CHICAGO (SUN TIMES MEDIA WIRE) - Chicago Police Officer Jason Van Dyke’s lawyer on Wednesday solidified his intent to seek a change of venue in the high-profile case of his client who accused of murdering 17-year-old Laquan McDonald.
Defense attorney Dan Herbert formally told Cook County Judge Vincent Gaughan that he planned to file a motion seeking a change of venue, the Chicago Sun-Times is reporting.
It raises the possibility that jurors from a location outside of Cook County could be brought in to Gaughan’s courtroom at the Leighton Criminal Courthouse to decide Van Dyke’s fate. Or the trial to could be moved to another county altogether.
The purpose of a change of venue would be to find jurors who are not tainted by the case, which has received wide spread media coverage, sparked repeated street protests and triggered a Justice Department investigation that resulted in a scathing review of the practices of the Chicago Police Department, where reforms are ongoing and controversial.
The legal maneuver is no surprise. In June of last year, before a gag order was in place preventing attorneys from chatting to reporters, Herbert indicated his intention to seek a change of venue and pointed to Mayor Rahm Emanuel in explaining why.
“Exhibit A is going to be the mayor and his comments,” Herbert said at the time.
Rahm Emanuel “has essentially told everyone in the public, everyone in the City Council that my client actually murdered Mr. McDonald, and [that] he’s a bad apple and that he doesn’t belong in the police department and he committed acts that were indefensible,” Herbert said.
Emanuel had no comment at the time and a representative from his office did not immediately return a request for comment on Wednesday.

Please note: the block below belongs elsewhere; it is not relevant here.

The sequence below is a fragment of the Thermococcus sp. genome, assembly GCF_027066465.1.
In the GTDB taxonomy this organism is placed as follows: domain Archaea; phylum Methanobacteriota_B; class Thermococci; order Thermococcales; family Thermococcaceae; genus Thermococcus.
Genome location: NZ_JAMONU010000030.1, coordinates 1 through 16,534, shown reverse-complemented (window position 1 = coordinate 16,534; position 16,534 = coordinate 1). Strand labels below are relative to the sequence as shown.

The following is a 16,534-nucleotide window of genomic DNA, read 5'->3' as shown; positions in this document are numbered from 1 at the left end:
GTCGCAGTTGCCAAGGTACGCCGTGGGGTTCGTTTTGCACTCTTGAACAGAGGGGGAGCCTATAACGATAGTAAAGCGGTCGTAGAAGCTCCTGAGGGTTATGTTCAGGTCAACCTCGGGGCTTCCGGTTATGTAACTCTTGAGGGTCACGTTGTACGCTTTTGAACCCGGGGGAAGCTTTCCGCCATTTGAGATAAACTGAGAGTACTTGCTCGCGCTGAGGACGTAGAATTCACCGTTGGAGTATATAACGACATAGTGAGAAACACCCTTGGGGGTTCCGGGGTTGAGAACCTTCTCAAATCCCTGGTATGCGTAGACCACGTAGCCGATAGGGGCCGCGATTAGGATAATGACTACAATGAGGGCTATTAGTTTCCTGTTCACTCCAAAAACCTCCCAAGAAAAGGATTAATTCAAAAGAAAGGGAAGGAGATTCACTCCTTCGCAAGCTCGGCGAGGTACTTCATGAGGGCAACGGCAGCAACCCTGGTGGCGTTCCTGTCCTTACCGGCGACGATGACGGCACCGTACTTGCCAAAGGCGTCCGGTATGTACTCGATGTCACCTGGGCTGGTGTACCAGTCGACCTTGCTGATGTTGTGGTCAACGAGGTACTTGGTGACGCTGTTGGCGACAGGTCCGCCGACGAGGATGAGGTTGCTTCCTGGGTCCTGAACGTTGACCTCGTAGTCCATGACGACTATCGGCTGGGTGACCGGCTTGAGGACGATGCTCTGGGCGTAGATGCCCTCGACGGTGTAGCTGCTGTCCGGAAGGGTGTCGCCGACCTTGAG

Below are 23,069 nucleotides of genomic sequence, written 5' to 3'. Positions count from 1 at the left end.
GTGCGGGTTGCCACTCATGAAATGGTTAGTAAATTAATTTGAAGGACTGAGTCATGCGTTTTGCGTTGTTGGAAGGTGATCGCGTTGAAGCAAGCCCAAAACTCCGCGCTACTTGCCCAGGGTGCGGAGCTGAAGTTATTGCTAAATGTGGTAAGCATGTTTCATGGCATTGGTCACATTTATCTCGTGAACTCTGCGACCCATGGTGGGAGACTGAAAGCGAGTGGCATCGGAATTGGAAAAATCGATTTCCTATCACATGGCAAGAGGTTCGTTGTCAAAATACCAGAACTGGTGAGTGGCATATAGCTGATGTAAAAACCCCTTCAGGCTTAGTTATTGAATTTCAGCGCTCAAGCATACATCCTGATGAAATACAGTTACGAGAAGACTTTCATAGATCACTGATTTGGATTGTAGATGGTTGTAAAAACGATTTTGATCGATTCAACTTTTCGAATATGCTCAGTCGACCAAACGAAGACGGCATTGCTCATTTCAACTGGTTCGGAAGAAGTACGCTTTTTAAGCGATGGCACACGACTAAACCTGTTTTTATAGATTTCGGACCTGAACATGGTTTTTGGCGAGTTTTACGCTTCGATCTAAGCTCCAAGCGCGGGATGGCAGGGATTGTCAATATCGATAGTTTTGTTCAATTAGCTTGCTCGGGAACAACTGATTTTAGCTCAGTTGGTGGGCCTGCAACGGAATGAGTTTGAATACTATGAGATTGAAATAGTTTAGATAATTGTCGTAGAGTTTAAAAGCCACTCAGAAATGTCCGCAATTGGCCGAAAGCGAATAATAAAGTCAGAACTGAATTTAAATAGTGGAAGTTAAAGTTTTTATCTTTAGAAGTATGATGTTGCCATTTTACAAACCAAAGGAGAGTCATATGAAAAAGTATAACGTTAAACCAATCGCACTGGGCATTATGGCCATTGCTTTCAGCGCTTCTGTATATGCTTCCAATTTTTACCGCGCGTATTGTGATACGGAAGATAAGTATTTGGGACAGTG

Also Wednesday, Gaughan heard arguments on whether comments Van Dyke made shortly after McDonald’s death to representatives of his police union are protected under state law from being used against him in trial.
Gaughan did not issue a ruling on the matter and scheduled another hearing for Aug. 11.
Van Dyke, who has been charged with first-degree murder, fired 16 shots at McDonald in 2014, claiming the teen was moving toward him and his partner when he opened fire.
Three other officers who were at the scene are charged in a separate pending criminal case, accused of lying about the circumstances of the shooting to protect Van Dyke.
Joseph McMahon, the Kane County state’s attorney who was appointed special prosecutor in the murder case against Van Dyke, filed two subpoenas on Wednesday.
One calls for the recordings of phone calls Van Dyke made while in Cook County Jail.
Van Dyke spent six nights in jail in late 2015, where he was held in protective custody before he was released on bond.
The other subpoena filed Wednesday calls for the testimony of Kriston Kato, one of the police union reps who spoke with Van Dyke after McDonald’s death.